In an interview in the September 2006 issue of Nintendo Dream, Miyamoto answered some questions about Super Mario 64 2, stating that he had forgotten whether it had been prototyped for the 64DD, and that "it's become other games". When asked whether he meant that the demo's gameplay functions are being used in other titles, Miyamoto responded, "From the time that we were originally making Mario 64, Mario and Luigi were moving together. But we couldn't get it working in the form of a game", echoing his statements from 1999. He also hinted that some elements of Super Mario 128, such as running upon a spherical surface, had been incorporated into Super Mario Galaxy.[19]

On March 8, 2007, Miyamoto delivered the GDC 2007 keynote speech. He mentioned that Super Mario 128 was merely a demonstration to illustrate the power of the GameCube and restated that several techniques from Super Mario 128 had become foundational gameplay concepts of the Pikmin series and the upcoming Super Mario Galaxy series.[20][21][22]


  1. ^ "Super Mario 128 (GameCube)". IGN. 
  2. ^ "Nintendo Power". Nintendo Power. January 1997. Archived from the original on September 27, 2011. Retrieved November 23, 2017. 
  3. ^ "Super Mario 64 II (Nintendo 64)". Retrieved August 8, 2016. 
  4. ^ Imamura, Takao; Miyamoto, Shigeru (August 1997). "Pak Watch E3 Report "The Game Masters"". Nintendo Power. Nintendo: 104–105. 
  5. ^ Miyamoto, Shigeru; Itoi, Shigesato (December 1997). "A friendly discussion between the "Big 2" (translated text)". The 64 Dream: 91. Retrieved January 14, 2015. 
  6. ^ "Nintendo Power". Nintendo Power. Nintendo. November 1999. 
  7. ^ "An interview with Shigeru Miyamoto". Nintendo Power. December 1998.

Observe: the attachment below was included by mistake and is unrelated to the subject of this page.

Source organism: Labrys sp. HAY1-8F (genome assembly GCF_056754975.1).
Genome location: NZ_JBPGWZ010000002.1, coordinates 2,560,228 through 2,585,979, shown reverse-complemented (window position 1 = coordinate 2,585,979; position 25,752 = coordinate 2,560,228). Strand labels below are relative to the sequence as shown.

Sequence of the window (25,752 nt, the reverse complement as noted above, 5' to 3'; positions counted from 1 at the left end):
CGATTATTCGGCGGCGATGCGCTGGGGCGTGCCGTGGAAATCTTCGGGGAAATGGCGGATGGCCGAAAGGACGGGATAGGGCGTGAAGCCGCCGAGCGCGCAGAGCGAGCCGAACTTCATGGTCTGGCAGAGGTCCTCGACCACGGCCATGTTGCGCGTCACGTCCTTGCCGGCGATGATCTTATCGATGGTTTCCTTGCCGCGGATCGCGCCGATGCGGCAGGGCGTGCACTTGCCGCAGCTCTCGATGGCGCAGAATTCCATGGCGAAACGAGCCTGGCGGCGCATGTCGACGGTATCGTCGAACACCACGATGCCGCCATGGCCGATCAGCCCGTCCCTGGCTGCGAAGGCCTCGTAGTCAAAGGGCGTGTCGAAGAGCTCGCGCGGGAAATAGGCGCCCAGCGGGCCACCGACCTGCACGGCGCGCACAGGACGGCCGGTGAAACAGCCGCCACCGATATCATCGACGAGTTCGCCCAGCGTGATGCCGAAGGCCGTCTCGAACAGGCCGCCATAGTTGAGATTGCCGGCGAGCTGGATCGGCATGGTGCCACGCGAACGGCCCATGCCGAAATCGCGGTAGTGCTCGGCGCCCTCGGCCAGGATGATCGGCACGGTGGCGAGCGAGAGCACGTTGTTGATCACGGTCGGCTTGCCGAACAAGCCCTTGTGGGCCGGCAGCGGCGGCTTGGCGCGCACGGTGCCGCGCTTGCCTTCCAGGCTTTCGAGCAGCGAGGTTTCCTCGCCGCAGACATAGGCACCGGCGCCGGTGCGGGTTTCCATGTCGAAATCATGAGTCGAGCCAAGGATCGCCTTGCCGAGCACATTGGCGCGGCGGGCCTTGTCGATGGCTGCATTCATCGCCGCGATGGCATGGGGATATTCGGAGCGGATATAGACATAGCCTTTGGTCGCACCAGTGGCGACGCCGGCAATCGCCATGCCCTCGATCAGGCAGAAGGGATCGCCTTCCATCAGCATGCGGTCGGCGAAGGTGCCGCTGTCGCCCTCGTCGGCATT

8. ^ Croal, N'Gai; Kawaguchi, Masato; Saltzman, Marc (September 3, 2000). "It's Hip to be Square". Newsweek. 136 (10): 53. Retrieved February 7, 2015. 
  9. ^ "GamesRadar+". Retrieved August 8, 2016. 
  10. ^ IGN Staff (June 20, 2003). "Mario 128's New Idea". Retrieved August 8, 2016. 
  11. ^ "Nintendo Official Magazine". Nintendo Official Magazine. September 14, 2003. Archived from the original on September 27, 2011. Retrieved November 23, 2017. 
  12. ^ "No more Mario?". CNN. November 4, 2003. Retrieved May 24, 2010. 
  13. ^ Doree, Adam (May 7, 2004). "Kikizo | News: E3 2004: Nintendo's All-Star Line-Up". Retrieved March 17, 2018. 
  14. ^ "GameSpy". GameSpy. May 24, 2004. Archived from the original on April 19, 2010. Retrieved November 23, 2017. 
  15. ^ IGN Staff (November 29, 2004). "Nintendo Supports Cube". Retrieved August 8, 2016. 
  16. ^ Fils-Aime, Reggie (March 9, 2005). "GDC 2005: Reggie Talks Revolution" (Interview). Interviewed by Matt Casamassina. Retrieved November 23, 2017. 
  17. ^ "The Man Who Keeps Nintendo Cool". Wired. June 15, 2005. 
  18. ^ Miyamoto, Shigeru (September 3, 2005). "Interview" (Interview) (in French). Archived from the original on February 11, 2009. Retrieved August 8, 2016. 
  19. ^ Gantayat, Anoop (August 21, 2006). "Miyamoto Opens the Vault". IGN. Retrieved January 28, 2015. 
  20. ^ Martin, Matt (March 9, 2007). "GDC: Shigeru Miyamoto's Keynote Speech". Games Industry. Retrieved August 8, 2016. 
  21. ^ Shigeru Miyamoto (2007). Shigeru Miyamoto: "A Creative Vision" – Keynote at GDC 2007. Event occurs at 1:09:08. 
  22. ^ "GameSpy: Miyamoto's Creative Vision - Page 2". Retrieved August 8, 2016.